John Lewis Partnership has reported a 99 per cent drop in its first-half profit amid rising costs and discounting by rivals.
The British brand made a pre-tax profit of just £6m for the half year that ended on 28 July, which was 80.5 per cent lower than the same period last year.
“This has been the most promotional market we have seen at least in ten years,” said Sir Charlie Mayfield, chairman of John Lewis told media following the trading update.
“The biggest single reason for the decline in profits is all about margin. This year there has been twice as many extravaganza days as there were a year ago and actually the discounts have been even deeper and we’re never knowingly undersold at John Lewis, so of course we are matching that, and that affects margins.”
The company has also been investing in data protection and cyber security.
Martin Lane, Managing Editor of money.co.uk, further adds: “Even the high street elite aren’t immune to the nightmare that has been hitting the retail sector. The John Lewis rebrand and expensive TV ad to promote it might at first seem decadent considering this huge drop in profits, but it could be what the retailer needs to stay in the heart and the minds of the great British public.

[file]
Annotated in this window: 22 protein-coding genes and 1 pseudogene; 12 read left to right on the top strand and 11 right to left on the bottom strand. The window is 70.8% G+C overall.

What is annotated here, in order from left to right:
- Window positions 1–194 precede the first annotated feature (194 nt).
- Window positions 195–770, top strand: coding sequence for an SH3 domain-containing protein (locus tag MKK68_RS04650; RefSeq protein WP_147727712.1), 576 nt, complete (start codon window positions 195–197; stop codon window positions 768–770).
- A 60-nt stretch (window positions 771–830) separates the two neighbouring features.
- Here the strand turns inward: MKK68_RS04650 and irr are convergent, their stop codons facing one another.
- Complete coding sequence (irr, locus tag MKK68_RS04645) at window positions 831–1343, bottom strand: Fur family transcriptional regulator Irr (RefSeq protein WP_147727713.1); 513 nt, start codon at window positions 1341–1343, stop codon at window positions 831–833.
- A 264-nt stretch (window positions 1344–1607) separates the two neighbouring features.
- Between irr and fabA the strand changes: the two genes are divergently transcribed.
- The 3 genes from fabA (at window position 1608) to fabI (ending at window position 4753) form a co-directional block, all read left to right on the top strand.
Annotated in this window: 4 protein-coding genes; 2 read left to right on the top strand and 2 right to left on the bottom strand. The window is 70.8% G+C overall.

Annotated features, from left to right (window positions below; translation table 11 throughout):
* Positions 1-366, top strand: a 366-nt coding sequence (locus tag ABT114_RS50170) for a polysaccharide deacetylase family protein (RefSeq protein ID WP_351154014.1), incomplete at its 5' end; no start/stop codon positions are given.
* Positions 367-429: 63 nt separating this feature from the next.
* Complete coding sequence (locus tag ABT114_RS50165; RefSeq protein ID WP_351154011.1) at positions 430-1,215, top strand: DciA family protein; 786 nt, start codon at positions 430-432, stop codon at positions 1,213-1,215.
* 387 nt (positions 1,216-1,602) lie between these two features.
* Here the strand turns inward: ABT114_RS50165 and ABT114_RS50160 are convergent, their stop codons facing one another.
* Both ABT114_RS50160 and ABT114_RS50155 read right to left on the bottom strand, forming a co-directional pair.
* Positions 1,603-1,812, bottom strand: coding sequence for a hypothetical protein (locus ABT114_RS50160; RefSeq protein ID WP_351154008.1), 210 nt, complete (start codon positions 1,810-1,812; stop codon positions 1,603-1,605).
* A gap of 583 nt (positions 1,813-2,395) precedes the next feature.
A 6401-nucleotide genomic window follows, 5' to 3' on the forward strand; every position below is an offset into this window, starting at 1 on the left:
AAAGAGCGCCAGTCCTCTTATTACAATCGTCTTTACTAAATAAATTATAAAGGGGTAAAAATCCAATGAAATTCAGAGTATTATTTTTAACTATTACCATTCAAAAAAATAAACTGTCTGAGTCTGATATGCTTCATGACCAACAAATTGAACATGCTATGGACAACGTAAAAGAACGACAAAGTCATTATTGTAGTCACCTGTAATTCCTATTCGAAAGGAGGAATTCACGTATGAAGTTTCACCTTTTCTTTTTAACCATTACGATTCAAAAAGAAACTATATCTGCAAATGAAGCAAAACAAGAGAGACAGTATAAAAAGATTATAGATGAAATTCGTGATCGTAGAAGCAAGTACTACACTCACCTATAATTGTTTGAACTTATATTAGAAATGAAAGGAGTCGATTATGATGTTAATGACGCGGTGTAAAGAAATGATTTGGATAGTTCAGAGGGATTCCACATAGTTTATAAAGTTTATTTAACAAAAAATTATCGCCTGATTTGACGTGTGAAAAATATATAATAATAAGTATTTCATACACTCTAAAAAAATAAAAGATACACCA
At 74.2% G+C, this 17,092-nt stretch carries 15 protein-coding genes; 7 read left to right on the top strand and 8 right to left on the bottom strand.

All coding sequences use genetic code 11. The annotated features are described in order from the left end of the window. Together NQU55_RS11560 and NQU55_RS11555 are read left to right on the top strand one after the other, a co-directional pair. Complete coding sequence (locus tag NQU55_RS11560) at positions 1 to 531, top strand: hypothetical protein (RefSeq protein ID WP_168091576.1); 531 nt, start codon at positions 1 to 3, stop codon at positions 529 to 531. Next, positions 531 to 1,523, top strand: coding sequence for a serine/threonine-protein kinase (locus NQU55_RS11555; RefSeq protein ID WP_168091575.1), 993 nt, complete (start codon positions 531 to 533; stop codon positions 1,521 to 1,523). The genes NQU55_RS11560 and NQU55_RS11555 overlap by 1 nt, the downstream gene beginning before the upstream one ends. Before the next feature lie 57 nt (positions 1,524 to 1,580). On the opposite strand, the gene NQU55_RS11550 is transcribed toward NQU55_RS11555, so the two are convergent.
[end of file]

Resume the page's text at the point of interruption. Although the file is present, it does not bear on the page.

The number of high street retailers who have axed jobs, gone into administration or had to shut stores this year is staggering. Consumer habits have drastically changed due to online shopping becoming so convenient. It’s become evident over the years that shoppers are tightening their purse strings where they can and turning to online platforms to find cheaper alternatives. High street retailers simply cannot compete.
Waitrose has been overtaken by both Lidl and Aldi in their grocery market share leaving the luxury supermarket out in the cold. John Lewis on the other hand is having to battle the online retail marketplace where discounts are not just sought after but expected. The partnership has its work cut out to recover from this.”